Are you applying for a mortgage loan in the new future? If so, checking your three credit reports is an important step to help you prepare for the underwriting process. And while the credit reports you view online will largely contain the same information as the reports your lender pulls, your credit scores may be another matter entirely.
Imagine the following very common scenario: You pull your credit reports and credit scores online to review them prior to filling out a mortgage application. However, when you apply for the mortgage and the loan officer pulls your credit data, those scores do not line up with the ones you saw online.
The Purpose of Credit Scores
To understand why your different credit scores can vary so widely, it may help to first understand what credit scores are designed to do. Credit scores are purchased by lenders to help them assess the risk of doing business with you. FICO and VantageScore credit scores, the brands used most commonly by lenders, are designed to predict the risk that you will become 90 days late on any credit obligation within the next 24 months. The higher your risk, the lower your credit scores will be.
Many Different Types of Credit Scores
Credit scores are not a built-in part of your credit reports. Instead, they are an add-on product used to evaluate the information contained in your credit reports. There are multiple score brands, generations and types of credit scores available for lenders and consumers to purchase or claim.
Naturally if you check a different credit score brand, generation or type than your lender checked, the numbers are not going to match. And even if you checked identical score brands, generations and types across the different credit bureaus, the numbers are not going to match.
The two most popular brands of credit scores on the market are FICO and VantageScore. In the mortgage world, FICO is the common brand of credit score, primarily due to requirements imposed by the GSEs (Fannie Mae and Freddie Mac).
On the other hand, VantageScore is currently the most popular credit score in the consumer website market. When you check your scores online through a variety of websites, you will most likely be viewing some version of your VantageScore credit score.
In addition to different brands, there are different generations (think 1.0, 2.0, 3.0, etc.) and different industry specific types (think auto, mortgage, bankcard, etc.) of credit scores as well. And, to make it really complicated, you have three different credit reports and they are certainly not identical. Naturally if you check a different credit score brand, generation or type than your lender checked, the numbers are not going to match. And even if you checked identical score brands, generations and types across the different credit bureaus, the numbers are not going to match.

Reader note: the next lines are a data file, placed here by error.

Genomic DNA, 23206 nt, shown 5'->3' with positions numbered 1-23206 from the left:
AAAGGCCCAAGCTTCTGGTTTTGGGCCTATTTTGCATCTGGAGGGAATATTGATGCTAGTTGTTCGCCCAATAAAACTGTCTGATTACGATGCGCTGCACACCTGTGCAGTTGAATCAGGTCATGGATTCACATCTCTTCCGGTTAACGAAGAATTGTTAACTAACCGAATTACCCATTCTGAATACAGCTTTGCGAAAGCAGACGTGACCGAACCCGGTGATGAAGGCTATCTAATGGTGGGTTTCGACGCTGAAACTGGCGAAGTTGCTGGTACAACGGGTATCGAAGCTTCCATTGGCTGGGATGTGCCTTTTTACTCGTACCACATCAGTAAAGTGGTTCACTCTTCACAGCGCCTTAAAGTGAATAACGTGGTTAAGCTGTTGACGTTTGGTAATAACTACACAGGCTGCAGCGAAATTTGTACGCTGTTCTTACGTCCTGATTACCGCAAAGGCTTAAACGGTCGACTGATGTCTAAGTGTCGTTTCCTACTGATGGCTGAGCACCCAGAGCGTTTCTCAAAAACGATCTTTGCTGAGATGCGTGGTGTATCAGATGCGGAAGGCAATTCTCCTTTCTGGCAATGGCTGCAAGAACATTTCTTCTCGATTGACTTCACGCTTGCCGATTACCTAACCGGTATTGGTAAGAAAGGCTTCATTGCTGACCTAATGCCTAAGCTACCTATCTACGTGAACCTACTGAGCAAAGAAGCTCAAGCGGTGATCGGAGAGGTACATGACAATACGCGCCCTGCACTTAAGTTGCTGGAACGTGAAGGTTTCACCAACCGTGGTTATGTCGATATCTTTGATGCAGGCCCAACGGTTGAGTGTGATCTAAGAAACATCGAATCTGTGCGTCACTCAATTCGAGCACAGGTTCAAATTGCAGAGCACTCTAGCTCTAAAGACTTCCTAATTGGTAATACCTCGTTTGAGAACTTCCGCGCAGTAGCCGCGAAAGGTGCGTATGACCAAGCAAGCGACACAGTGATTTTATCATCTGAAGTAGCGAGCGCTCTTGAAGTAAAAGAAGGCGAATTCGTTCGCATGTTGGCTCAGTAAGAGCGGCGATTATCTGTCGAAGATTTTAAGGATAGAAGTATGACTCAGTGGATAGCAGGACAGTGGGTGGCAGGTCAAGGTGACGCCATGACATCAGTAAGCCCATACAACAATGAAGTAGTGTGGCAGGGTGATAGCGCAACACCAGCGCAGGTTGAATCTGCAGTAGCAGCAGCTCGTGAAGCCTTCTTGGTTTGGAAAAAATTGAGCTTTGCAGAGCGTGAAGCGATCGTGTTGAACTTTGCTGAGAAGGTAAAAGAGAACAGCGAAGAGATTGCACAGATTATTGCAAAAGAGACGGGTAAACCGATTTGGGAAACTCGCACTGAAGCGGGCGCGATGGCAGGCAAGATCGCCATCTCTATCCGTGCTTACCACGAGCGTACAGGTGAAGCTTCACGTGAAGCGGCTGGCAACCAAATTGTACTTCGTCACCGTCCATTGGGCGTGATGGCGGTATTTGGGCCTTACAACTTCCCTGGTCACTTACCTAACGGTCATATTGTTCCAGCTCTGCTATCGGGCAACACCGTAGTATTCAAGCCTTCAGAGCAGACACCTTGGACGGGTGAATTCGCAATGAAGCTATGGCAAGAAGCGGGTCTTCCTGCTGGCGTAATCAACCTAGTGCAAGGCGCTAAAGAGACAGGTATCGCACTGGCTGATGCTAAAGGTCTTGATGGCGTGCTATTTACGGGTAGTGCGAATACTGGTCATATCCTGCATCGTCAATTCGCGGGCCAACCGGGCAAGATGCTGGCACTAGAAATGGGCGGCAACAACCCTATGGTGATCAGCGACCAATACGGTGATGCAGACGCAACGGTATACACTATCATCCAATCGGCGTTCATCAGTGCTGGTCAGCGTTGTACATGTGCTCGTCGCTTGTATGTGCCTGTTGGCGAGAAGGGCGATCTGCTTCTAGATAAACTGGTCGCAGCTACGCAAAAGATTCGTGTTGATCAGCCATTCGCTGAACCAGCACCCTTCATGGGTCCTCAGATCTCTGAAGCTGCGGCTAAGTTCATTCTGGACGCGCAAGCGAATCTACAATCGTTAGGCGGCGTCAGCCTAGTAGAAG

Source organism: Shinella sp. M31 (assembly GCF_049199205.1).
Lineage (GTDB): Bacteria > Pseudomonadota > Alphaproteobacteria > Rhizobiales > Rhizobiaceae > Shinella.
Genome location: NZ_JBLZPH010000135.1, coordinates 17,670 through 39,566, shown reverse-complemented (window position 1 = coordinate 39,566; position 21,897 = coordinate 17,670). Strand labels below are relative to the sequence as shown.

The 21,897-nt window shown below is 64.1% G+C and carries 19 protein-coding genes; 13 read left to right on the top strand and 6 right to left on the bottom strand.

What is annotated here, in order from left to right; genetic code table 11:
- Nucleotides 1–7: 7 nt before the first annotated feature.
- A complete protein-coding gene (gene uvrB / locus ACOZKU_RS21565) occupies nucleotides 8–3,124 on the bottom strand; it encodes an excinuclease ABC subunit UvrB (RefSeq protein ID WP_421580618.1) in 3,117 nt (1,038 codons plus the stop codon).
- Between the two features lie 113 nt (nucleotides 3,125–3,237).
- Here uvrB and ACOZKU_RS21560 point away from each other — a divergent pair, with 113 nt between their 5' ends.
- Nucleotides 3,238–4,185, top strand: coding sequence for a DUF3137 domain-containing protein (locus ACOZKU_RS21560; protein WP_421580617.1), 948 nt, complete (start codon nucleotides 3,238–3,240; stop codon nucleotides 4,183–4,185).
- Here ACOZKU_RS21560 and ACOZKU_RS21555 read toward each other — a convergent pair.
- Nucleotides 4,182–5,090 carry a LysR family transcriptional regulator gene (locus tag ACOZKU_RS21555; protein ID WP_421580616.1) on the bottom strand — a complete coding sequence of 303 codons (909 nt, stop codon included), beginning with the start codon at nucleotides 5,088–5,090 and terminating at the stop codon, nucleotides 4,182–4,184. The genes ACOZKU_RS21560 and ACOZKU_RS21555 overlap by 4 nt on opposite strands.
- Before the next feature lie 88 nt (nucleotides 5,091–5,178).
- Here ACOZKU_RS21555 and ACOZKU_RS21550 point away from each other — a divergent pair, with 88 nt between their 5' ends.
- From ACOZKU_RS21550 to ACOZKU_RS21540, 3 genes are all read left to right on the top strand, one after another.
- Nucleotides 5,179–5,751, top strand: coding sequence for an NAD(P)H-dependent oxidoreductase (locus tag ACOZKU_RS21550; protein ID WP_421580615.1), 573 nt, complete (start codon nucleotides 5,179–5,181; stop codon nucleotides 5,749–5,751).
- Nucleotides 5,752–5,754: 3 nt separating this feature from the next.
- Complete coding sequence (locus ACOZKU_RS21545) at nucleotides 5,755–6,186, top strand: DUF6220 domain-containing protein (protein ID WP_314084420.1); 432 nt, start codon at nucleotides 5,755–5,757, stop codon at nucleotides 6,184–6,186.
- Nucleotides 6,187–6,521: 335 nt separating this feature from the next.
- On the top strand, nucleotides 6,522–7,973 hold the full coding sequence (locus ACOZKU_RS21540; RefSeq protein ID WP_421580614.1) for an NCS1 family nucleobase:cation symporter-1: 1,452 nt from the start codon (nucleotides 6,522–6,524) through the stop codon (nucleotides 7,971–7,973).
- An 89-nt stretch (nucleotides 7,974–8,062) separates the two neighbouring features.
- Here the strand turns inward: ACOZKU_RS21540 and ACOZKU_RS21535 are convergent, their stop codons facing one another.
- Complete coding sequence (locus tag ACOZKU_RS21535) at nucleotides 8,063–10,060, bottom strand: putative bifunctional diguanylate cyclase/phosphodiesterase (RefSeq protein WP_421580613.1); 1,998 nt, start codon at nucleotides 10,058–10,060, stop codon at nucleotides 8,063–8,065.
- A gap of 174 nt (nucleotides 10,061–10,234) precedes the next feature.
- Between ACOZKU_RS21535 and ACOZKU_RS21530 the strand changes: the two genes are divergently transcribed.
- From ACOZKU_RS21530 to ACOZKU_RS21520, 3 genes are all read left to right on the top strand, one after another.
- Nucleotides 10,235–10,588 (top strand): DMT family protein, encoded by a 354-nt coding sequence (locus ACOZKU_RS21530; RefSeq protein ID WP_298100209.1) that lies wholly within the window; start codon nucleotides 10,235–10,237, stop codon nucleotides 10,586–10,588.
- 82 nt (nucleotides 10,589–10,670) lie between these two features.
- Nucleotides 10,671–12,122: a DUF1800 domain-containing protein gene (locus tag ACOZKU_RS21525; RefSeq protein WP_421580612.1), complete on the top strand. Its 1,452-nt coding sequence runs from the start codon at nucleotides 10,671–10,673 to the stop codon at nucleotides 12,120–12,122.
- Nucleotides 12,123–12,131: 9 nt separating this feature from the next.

It’s no secret what information on your credit reports is considered by credit scoring systems. It hasn’t changed in decades. There are only subtle differences between the categories of information considered by the FICO and VantageScore scoring models.
FICO’s credit score factors and their relative contribution to your score
- Payment History: 35 percent
- Amounts Owed: 30 percent
- Age of Credit: 15 percent
- Mix of Account Types: 10 percent
- New Credit: 10 percent
VantageScore’s credit score factors and their relative contribution to your score
- Payment History: Extremely Influential
- Age and Type of Credit: Highly Influential
- Percentage of Credit Limit Used: Highly Influential
- Total Balances/Debt: Moderately Influential
- Recent Credit Behaviors and Inquiries: Less Influential
- Available Credit: Less Influential
Despite the score factors being similar, they can be weighted differently. For example, a credit report that has zero late payments might earn you a certain number of points under a FICO scoring model but a different number of points under a VantageScore scoring model. Still, if you maintain good credit management habits, your credit scores will likely be in good shape regardless of the brand, generation, or industry type of credit scoring model being used.